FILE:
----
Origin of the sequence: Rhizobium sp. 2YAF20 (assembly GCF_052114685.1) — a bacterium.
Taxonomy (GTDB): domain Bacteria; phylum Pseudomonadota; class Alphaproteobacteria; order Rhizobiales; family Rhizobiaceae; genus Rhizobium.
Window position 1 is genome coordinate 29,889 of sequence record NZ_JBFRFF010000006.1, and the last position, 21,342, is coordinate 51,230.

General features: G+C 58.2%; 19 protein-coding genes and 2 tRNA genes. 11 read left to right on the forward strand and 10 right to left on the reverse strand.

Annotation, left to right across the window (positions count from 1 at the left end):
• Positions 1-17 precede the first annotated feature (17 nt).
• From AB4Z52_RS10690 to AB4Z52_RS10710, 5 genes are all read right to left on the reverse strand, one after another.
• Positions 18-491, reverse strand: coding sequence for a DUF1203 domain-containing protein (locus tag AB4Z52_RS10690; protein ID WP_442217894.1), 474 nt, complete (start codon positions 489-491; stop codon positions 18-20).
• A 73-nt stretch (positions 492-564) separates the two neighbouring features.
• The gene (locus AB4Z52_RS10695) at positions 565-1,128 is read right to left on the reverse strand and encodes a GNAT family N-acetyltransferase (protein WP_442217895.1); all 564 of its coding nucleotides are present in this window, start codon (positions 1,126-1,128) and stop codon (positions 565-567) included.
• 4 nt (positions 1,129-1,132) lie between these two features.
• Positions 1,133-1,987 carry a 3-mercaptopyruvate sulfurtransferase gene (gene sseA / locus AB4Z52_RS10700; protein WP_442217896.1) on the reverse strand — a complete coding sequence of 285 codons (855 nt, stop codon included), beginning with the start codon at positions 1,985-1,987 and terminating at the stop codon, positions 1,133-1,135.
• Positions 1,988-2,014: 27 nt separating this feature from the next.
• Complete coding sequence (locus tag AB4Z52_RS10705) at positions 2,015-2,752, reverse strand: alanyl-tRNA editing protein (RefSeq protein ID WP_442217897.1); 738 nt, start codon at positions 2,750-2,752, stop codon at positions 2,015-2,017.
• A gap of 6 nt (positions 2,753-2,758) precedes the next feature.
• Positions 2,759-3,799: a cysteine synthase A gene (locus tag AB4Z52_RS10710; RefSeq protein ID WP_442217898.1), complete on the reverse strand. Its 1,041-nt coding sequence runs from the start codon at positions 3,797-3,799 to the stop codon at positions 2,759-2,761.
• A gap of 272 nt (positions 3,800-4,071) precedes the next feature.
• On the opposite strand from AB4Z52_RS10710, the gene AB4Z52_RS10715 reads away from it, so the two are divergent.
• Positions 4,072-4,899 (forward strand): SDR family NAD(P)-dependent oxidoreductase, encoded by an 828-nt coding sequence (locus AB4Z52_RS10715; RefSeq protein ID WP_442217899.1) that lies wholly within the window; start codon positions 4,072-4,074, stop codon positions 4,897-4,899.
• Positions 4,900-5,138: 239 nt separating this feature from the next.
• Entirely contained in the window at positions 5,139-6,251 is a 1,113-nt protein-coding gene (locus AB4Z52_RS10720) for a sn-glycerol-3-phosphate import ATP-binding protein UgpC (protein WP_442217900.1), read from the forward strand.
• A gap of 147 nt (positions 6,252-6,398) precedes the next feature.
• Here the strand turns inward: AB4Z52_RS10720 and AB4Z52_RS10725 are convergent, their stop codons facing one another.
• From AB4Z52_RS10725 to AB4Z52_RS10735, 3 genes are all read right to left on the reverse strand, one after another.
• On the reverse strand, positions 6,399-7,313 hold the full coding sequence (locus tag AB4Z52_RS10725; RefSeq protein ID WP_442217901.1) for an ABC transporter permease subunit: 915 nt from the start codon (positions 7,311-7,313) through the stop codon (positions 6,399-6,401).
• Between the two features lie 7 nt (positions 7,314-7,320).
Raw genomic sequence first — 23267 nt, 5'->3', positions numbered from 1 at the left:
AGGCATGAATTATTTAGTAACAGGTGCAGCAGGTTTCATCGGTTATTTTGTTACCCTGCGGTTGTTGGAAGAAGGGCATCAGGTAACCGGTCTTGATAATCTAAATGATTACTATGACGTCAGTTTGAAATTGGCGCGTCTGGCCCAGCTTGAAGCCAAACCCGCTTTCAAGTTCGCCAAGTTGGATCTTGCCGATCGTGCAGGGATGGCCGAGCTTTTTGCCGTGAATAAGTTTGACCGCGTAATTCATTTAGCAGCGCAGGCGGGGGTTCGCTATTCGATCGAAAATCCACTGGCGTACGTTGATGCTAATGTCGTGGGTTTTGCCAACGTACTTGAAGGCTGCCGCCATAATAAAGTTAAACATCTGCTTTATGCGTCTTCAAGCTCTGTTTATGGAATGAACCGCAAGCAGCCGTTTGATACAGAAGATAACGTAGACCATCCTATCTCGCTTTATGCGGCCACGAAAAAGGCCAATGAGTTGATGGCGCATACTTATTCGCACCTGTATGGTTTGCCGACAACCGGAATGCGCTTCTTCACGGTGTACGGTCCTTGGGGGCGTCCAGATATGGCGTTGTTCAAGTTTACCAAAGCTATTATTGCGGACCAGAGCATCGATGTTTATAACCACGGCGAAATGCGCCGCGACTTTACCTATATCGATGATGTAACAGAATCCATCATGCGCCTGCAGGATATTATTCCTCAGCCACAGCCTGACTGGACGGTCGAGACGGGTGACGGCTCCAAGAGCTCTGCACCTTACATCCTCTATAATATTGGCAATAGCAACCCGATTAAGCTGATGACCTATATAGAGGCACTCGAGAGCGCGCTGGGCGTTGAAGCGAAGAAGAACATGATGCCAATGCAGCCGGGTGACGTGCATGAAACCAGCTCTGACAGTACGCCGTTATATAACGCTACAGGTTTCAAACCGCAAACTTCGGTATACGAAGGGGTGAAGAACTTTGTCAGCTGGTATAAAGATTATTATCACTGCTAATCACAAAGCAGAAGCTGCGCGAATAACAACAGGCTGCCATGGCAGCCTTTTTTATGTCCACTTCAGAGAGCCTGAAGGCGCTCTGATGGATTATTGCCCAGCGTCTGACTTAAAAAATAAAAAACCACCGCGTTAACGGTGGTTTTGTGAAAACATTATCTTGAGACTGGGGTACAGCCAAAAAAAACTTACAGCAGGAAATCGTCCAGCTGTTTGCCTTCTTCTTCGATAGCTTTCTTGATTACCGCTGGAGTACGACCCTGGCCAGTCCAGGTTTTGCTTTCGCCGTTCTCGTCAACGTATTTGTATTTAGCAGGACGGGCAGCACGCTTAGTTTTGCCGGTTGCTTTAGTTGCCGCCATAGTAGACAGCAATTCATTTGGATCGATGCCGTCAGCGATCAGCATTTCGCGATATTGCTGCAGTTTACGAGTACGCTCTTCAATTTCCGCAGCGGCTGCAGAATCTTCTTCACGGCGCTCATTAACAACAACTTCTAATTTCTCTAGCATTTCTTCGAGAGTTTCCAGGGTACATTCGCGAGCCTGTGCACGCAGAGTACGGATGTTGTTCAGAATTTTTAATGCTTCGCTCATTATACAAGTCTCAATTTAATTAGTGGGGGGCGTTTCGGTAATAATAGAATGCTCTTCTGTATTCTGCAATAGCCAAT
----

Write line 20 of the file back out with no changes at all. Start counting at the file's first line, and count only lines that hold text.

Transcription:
• Positions 4,900-5,138: 239 nt separating this feature from the next.